My thrillers center around one theme: something vital has been lost in the past and must be found today. That "something" varies from book to book--things like the body of Alexander of the Great, the first emperor of China's tomb, the Amber Room. But one thing remains constant throughout my stories--the greatest repositories of lost treasures are our libraries.
Firsthand, all across the country, I've witnessed the incredible treasures preserved within libraries in our schools, public buildings, historical societies, museums, and universities. At the Mark Twain House in Hartford, Connecticut, I saw a marginalia written in Twain's own hand. Inside the rare book room at the Library of Virginia was a book of psalms that arrived here on the Mayflower. In county libraries in rural America were the records of families who settled that land centuries ago, and in Smithsonian were the last remaining books of James Smithson, whose legacy was the founding of the institution itself.
All of these libraries serve to preserve our heritage. They are a record of who and what we are. Sadly, though, most times we lose these treasures not by fire, flood, or willful destruction but by simple neglect. One of my novels, The Alexandria Link, dealt with the famed Library of Alexandria. Most people believe that library was either sacked by invaders or destroyed by religious zealots. The reality is far more tragic. The greatest repository of knowledge in the ancient world most likely just rotted away, a victim of neglect and indifference, whose remnants were picked apart stone by stone, parchment by parchment. So complete that, today, we don't even know where the building itself once stood.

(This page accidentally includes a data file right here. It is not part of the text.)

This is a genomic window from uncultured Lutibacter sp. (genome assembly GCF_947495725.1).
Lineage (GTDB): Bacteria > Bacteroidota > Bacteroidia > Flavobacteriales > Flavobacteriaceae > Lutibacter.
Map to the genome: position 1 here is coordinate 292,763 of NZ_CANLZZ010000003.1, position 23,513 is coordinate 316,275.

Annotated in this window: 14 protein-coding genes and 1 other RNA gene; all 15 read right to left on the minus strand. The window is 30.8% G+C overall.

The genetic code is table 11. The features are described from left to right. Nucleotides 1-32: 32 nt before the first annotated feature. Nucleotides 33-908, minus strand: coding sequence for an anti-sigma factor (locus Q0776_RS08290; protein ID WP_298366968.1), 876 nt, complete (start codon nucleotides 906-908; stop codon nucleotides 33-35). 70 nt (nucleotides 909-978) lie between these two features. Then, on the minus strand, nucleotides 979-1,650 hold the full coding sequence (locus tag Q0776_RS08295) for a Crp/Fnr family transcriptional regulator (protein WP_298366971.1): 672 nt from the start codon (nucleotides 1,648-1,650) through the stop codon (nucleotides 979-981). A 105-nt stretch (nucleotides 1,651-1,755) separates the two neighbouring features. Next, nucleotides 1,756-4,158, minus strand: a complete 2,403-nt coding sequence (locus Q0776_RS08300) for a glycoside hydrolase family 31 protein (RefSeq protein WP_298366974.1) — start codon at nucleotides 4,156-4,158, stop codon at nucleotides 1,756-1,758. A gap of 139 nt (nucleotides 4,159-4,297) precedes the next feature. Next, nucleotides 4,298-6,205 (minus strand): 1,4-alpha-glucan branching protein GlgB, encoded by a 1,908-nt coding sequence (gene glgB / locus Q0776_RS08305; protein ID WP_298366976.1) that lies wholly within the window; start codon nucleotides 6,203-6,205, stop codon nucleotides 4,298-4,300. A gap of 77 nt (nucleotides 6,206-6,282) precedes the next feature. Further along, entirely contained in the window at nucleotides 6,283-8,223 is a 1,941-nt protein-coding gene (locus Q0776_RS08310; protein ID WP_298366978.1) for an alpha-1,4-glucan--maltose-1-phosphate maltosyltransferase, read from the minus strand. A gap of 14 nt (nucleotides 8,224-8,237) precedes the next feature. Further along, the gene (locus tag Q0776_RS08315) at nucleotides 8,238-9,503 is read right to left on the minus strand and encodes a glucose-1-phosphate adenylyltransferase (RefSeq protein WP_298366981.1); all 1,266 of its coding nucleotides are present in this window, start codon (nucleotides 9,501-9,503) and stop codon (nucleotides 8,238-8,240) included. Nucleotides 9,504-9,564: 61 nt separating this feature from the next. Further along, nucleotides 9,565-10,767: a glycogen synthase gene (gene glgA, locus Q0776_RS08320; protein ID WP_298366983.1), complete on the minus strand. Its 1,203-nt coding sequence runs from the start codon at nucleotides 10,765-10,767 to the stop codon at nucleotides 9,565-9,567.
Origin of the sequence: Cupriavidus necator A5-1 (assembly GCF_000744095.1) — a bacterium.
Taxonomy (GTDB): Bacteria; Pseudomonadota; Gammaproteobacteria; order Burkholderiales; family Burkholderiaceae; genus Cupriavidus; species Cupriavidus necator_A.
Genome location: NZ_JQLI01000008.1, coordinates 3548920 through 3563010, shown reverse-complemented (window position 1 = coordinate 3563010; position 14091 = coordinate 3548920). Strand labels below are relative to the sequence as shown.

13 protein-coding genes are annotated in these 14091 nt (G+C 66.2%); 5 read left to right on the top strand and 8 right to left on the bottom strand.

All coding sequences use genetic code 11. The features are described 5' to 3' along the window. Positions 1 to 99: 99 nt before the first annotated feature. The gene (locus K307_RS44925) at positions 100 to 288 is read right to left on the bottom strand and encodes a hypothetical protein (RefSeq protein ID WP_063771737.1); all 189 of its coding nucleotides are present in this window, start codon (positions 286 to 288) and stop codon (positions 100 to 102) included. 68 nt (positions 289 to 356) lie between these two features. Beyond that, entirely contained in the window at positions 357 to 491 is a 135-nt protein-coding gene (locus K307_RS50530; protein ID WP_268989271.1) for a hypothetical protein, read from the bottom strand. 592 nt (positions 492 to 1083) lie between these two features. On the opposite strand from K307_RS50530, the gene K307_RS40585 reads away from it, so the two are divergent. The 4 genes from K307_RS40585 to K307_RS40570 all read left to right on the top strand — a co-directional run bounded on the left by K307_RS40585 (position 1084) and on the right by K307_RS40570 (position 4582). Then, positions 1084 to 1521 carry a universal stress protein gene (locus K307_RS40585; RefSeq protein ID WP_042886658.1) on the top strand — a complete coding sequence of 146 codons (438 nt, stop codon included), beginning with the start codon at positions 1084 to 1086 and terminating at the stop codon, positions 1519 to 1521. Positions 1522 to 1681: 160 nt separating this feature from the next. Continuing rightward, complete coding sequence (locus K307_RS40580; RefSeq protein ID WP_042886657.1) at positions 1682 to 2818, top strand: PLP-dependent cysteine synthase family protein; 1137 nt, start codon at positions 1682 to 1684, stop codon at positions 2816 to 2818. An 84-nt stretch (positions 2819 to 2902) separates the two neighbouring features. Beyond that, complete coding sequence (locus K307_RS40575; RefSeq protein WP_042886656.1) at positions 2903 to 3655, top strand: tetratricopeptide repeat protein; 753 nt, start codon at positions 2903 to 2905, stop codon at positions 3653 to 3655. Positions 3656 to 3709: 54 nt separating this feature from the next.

Imagine what we lost.
And the threat of losing priceless artifacts remains in modern times.
More than 4.8 billion artifacts are held in public trust by more than 30,000 archives, historical societies, libraries, museums, scientific research collections, and archaeological repositories in the United States, but lack of funding places a third of these items at risk of being lost.
This is why my wife, Elizabeth, and I started our foundation, History Matters, and why I am so proud to be the first national spokesman of the American Library Association's National Preservation Week, April 22-28. History comes alive when someone is able to not only read about the past, but is also able to visit the places, examine the artifacts, appreciate the images, and study the actual words. For most people, history starts with simply learning about their family or their community. A concerted effort to preserve our heritage is a vital link to our cultural, educational, aesthetic, inspirational, and economic legacies -- all of the things that quite literally make us who we are.
History is not something obscure or unimportant. History plays a vital role in our everyday lives. We learn from our past in order to achieve greater influence over our future. History serves as a model not only of who and what we are to be, we learn what to champion and what to avoid. Everyday decision-making around the world is constantly based on what came before us.
Because history matters.
Steve Berry is the first national spokesperson for Preservation Week, April 22-28.
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